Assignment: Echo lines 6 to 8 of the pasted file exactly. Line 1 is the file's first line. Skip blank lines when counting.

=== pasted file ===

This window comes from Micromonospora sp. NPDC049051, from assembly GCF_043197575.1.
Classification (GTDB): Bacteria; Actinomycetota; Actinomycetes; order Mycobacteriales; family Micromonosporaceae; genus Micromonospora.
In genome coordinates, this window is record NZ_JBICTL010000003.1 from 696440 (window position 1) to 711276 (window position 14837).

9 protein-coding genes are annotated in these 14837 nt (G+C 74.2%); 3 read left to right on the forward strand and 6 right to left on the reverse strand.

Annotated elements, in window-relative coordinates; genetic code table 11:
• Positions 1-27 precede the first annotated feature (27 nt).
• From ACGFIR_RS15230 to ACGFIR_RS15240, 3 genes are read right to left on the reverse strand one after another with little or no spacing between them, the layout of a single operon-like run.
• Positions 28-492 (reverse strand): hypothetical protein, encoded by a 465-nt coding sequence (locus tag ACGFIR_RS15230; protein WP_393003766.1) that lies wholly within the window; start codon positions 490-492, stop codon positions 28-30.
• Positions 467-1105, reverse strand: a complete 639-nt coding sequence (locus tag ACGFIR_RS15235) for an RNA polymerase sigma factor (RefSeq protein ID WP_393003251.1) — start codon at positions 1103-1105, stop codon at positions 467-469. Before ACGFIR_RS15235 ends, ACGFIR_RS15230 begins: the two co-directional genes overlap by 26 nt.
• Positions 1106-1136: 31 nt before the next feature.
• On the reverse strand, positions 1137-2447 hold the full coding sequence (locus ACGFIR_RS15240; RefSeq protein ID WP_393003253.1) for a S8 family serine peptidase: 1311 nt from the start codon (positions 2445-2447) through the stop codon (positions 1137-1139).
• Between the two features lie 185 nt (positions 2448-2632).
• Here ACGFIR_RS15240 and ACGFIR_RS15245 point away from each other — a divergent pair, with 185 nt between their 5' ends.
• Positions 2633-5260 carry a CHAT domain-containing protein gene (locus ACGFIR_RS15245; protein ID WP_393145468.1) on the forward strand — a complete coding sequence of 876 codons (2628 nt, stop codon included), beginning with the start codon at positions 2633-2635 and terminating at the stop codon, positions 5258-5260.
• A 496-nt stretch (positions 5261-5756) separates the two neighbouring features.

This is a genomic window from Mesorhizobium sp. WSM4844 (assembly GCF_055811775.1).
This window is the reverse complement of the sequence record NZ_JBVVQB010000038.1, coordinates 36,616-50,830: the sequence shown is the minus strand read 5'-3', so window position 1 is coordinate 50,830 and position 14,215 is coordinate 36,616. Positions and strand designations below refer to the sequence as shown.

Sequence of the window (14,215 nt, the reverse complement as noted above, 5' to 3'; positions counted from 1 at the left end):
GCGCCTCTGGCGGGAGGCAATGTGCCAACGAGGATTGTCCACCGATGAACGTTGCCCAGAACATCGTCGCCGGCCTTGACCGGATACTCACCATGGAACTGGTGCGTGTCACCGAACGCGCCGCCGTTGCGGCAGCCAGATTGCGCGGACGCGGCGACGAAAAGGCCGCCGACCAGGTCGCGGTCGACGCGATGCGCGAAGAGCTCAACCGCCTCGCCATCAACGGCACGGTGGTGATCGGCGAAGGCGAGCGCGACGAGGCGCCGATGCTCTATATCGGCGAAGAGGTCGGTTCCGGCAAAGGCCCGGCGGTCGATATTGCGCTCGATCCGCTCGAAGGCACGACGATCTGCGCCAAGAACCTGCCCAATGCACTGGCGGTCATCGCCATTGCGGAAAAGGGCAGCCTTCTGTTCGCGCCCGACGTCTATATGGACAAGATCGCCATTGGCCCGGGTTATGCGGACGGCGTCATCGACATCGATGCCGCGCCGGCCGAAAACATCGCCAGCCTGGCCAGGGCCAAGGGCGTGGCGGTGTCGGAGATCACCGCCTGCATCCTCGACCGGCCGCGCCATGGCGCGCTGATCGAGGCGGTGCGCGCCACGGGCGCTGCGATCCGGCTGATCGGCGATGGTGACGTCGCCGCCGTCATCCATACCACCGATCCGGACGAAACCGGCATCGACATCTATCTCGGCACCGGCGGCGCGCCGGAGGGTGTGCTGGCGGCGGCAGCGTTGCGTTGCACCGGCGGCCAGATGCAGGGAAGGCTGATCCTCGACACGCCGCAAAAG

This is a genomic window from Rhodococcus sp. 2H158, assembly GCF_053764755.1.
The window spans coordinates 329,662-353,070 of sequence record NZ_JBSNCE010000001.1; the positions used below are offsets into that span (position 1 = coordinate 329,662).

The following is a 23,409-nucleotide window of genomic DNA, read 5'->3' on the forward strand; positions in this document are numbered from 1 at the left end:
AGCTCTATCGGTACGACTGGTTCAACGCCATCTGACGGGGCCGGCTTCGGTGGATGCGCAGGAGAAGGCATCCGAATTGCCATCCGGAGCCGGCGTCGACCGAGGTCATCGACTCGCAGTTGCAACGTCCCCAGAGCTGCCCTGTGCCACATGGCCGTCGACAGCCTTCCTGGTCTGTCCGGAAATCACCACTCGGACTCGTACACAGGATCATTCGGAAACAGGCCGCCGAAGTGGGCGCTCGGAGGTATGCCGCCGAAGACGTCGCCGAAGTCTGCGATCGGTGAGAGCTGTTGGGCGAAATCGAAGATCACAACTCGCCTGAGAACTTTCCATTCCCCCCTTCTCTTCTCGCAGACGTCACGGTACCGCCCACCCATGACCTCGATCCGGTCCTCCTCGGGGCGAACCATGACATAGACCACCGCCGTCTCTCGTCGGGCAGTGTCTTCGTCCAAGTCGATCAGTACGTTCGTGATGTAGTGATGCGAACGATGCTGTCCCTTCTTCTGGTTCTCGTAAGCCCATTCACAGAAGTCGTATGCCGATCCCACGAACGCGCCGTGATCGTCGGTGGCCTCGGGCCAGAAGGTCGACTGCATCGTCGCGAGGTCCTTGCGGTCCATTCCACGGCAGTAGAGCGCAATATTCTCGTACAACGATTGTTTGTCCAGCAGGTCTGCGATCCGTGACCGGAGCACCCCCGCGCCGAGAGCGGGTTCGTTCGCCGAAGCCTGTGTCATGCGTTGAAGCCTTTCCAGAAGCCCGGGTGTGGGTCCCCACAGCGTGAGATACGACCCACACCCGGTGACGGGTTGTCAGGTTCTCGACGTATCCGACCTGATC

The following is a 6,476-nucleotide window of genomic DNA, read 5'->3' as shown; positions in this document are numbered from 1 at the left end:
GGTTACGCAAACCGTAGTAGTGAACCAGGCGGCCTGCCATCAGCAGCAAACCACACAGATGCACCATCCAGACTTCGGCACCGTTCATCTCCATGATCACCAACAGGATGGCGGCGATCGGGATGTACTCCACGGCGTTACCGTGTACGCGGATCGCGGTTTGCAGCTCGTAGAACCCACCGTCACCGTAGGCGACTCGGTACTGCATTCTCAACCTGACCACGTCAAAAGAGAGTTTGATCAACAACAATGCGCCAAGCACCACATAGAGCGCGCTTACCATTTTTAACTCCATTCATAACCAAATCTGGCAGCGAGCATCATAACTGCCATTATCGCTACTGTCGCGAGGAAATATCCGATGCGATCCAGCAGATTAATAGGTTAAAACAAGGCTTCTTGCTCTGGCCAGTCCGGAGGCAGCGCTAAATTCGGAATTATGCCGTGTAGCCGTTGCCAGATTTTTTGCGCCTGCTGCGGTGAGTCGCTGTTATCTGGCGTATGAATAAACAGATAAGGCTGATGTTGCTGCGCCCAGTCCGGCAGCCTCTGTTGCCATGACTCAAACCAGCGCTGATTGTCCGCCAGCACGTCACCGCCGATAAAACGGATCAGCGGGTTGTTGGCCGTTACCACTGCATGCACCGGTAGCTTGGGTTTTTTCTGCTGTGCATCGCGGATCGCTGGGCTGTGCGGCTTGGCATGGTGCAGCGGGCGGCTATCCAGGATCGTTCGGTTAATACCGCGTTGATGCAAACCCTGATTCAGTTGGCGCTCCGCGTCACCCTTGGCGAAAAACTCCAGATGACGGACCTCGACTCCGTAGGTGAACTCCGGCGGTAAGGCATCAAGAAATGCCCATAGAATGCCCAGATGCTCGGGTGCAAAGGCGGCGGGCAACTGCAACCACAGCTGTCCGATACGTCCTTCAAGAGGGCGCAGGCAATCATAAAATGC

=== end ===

• Positions 1-27 precede the first annotated feature (27 nt).
• From ACGFIR_RS15230 to ACGFIR_RS15240, 3 genes are read right to left on the reverse strand one after another with little or no spacing between them, the layout of a single operon-like run.
• Positions 28-492 (reverse strand): hypothetical protein, encoded by a 465-nt coding sequence (locus tag ACGFIR_RS15230; protein WP_393003766.1) that lies wholly within the window; start codon positions 490-492, stop codon positions 28-30.